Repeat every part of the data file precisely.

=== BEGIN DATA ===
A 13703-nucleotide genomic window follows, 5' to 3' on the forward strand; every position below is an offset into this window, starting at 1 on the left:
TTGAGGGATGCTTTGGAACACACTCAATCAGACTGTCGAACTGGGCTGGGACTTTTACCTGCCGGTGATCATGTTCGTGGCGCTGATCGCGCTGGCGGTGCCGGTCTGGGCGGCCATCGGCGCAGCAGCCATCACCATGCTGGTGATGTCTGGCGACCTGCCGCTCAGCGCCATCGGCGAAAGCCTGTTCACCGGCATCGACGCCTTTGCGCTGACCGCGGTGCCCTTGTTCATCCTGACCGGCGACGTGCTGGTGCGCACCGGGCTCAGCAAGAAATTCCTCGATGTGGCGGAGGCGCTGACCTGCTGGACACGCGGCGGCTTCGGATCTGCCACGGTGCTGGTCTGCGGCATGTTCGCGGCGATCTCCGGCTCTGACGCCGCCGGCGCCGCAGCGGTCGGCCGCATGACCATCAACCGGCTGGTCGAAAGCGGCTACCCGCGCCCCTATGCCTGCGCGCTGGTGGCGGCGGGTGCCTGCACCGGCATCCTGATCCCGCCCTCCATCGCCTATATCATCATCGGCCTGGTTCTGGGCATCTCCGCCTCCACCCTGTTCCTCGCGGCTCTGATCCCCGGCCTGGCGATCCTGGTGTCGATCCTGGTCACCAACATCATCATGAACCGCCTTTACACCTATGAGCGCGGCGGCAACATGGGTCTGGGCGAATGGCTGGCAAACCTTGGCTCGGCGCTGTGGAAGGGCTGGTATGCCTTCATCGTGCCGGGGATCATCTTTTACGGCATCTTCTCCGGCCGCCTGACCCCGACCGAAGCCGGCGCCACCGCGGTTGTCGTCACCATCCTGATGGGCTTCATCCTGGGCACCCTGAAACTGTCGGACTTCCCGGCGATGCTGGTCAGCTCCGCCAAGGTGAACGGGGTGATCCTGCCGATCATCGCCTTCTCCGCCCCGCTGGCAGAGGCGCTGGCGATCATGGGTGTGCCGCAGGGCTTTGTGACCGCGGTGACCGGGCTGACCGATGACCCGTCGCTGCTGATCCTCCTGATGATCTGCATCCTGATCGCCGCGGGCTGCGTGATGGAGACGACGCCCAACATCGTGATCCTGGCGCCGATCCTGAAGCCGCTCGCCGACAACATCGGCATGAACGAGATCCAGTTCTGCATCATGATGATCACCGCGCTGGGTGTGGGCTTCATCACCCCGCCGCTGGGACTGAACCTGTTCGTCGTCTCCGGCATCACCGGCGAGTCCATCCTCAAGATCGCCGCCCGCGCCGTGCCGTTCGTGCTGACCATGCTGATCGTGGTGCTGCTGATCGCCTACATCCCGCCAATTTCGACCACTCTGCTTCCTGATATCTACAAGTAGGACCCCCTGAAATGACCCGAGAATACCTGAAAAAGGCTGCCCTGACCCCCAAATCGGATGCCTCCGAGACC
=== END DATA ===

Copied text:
A 13703-nucleotide genomic window follows, 5' to 3' on the forward strand; every position below is an offset into this window, starting at 1 on the left:
TTGAGGGATGCTTTGGAACACACTCAATCAGACTGTCGAACTGGGCTGGGACTTTTACCTGCCGGTGATCATGTTCGTGGCGCTGATCGCGCTGGCGGTGCCGGTCTGGGCGGCCATCGGCGCAGCAGCCATCACCATGCTGGTGATGTCTGGCGACCTGCCGCTCAGCGCCATCGGCGAAAGCCTGTTCACCGGCATCGACGCCTTTGCGCTGACCGCGGTGCCCTTGTTCATCCTGACCGGCGACGTGCTGGTGCGCACCGGGCTCAGCAAGAAATTCCTCGATGTGGCGGAGGCGCTGACCTGCTGGACACGCGGCGGCTTCGGATCTGCCACGGTGCTGGTCTGCGGCATGTTCGCGGCGATCTCCGGCTCTGACGCCGCCGGCGCCGCAGCGGTCGGCCGCATGACCATCAACCGGCTGGTCGAAAGCGGCTACCCGCGCCCCTATGCCTGCGCGCTGGTGGCGGCGGGTGCCTGCACCGGCATCCTGATCCCGCCCTCCATCGCCTATATCATCATCGGCCTGGTTCTGGGCATCTCCGCCTCCACCCTGTTCCTCGCGGCTCTGATCCCCGGCCTGGCGATCCTGGTGTCGATCCTGGTCACCAACATCATCATGAACCGCCTTTACACCTATGAGCGCGGCGGCAACATGGGTCTGGGCGAATGGCTGGCAAACCTTGGCTCGGCGCTGTGGAAGGGCTGGTATGCCTTCATCGTGCCGGGGATCATCTTTTACGGCATCTTCTCCGGCCGCCTGACCCCGACCGAAGCCGGCGCCACCGCGGTTGTCGTCACCATCCTGATGGGCTTCATCCTGGGCACCCTGAAACTGTCGGACTTCCCGGCGATGCTGGTCAGCTCCGCCAAGGTGAACGGGGTGATCCTGCCGATCATCGCCTTCTCCGCCCCGCTGGCAGAGGCGCTGGCGATCATGGGTGTGCCGCAGGGCTTTGTGACCGCGGTGACCGGGCTGACCGATGACCCGTCGCTGCTGATCCTCCTGATGATCTGCATCCTGATCGCCGCGGGCTGCGTGATGGAGACGACGCCCAACATCGTGATCCTGGCGCCGATCCTGAAGCCGCTCGCCGACAACATCGGCATGAACGAGATCCAGTTCTGCATCATGATGATCACCGCGCTGGGTGTGGGCTTCATCACCCCGCCGCTGGGACTGAACCTGTTCGTCGTCTCCGGCATCACCGGCGAGTCCATCCTCAAGATCGCCGCCCGCGCCGTGCCGTTCGTGCTGACCATGCTGATCGTGGTGCTGCTGATCGCCTACATCCCGCCAATTTCGACCACTCTGCTTCCTGATATCTACAAGTAGGACCCCCTGAAATGACCCGAGAATACCTGAAAAAGGCTGCCCTGACCCCCAAATCGGATGCCTCCGAGACC